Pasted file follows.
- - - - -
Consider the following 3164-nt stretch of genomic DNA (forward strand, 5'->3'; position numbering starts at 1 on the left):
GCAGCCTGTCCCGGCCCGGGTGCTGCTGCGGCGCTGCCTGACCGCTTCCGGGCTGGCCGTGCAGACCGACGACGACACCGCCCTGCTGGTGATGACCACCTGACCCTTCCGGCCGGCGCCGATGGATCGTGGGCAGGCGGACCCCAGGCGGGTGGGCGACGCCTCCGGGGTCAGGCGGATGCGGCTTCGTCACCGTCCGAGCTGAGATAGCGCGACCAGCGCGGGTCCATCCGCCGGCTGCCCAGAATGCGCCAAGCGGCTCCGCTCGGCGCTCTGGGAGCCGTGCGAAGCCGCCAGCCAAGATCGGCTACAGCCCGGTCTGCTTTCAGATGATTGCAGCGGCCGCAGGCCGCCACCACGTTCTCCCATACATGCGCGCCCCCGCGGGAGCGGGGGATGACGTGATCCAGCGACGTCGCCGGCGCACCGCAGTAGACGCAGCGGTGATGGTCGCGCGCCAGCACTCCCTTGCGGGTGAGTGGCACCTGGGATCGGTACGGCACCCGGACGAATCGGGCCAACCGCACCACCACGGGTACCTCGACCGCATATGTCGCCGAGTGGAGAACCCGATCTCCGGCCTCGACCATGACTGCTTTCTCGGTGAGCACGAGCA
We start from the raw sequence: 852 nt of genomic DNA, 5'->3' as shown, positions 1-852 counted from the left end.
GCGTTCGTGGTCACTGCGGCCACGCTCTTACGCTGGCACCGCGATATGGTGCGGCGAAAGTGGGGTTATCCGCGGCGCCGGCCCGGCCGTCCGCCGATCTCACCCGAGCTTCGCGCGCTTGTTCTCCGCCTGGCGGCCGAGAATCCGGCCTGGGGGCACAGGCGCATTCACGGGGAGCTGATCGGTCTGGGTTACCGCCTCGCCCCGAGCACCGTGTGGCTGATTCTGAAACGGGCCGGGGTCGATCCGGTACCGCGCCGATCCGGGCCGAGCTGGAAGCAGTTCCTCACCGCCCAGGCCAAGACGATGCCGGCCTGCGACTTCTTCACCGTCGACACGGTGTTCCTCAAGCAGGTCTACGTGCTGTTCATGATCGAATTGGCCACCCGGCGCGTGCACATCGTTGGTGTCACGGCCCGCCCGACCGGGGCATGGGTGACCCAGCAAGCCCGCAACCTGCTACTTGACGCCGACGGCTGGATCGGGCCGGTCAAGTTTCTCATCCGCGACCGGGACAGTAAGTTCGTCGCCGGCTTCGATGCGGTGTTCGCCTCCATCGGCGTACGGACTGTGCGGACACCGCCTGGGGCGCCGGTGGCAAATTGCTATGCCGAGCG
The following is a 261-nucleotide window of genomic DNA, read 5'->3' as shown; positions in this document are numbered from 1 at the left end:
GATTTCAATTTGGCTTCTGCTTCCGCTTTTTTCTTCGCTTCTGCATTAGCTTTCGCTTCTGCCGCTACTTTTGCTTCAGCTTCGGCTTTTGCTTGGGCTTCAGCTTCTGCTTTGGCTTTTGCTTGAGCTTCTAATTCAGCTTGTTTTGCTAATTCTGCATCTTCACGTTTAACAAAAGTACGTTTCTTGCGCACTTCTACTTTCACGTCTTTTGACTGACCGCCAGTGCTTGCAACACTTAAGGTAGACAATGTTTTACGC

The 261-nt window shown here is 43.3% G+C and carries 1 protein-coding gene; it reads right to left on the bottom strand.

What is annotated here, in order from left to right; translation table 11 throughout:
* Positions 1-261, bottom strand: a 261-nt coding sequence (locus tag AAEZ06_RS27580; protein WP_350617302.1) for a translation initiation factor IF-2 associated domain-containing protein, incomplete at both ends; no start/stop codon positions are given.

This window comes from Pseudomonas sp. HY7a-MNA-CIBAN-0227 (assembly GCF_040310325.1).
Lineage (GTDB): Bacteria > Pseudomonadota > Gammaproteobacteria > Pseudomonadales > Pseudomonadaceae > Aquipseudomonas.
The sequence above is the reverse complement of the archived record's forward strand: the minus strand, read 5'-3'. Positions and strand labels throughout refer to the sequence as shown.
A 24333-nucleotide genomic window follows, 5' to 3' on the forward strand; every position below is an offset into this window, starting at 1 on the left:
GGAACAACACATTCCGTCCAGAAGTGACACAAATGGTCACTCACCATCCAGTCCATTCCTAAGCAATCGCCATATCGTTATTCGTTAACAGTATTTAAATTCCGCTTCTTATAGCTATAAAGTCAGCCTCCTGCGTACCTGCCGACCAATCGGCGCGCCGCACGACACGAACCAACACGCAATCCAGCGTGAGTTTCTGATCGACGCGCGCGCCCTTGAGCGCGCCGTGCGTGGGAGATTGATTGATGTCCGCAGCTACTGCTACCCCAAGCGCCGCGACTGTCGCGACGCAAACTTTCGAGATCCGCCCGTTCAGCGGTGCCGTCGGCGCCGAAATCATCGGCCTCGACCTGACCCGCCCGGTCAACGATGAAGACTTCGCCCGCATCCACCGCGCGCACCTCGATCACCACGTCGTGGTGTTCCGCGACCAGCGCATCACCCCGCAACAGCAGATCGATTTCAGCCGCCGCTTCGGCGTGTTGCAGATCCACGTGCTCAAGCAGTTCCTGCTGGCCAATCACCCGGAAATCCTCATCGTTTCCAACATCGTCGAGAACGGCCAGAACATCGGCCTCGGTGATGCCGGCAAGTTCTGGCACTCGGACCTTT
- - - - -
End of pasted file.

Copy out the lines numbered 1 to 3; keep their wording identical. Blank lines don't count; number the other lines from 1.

Consider the following 3164-nt stretch of genomic DNA (forward strand, 5'->3'; position numbering starts at 1 on the left):
GCAGCCTGTCCCGGCCCGGGTGCTGCTGCGGCGCTGCCTGACCGCTTCCGGGCTGGCCGTGCAGACCGACGACGACACCGCCCTGCTGGTGATGACCACCTGACCCTTCCGGCCGGCGCCGATGGATCGTGGGCAGGCGGACCCCAGGCGGGTGGGCGACGCCTCCGGGGTCAGGCGGATGCGGCTTCGTCACCGTCCGAGCTGAGATAGCGCGACCAGCGCGGGTCCATCCGCCGGCTGCCCAGAATGCGCCAAGCGGCTCCGCTCGGCGCTCTGGGAGCCGTGCGAAGCCGCCAGCCAAGATCGGCTACAGCCCGGTCTGCTTTCAGATGATTGCAGCGGCCGCAGGCCGCCACCACGTTCTCCCATACATGCGCGCCCCCGCGGGAGCGGGGGATGACGTGATCCAGCGACGTCGCCGGCGCACCGCAGTAGACGCAGCGGTGATGGTCGCGCGCCAGCACTCCCTTGCGGGTGAGTGGCACCTGGGATCGGTACGGCACCCGGACGAATCGGGCCAACCGCACCACCACGGGTACCTCGACCGCATATGTCGCCGAGTGGAGAACCCGATCTCCGGCCTCGACCATGACTGCTTTCTCGGTGAGCACGAGCA
We start from the raw sequence: 852 nt of genomic DNA, 5'->3' as shown, positions 1-852 counted from the left end.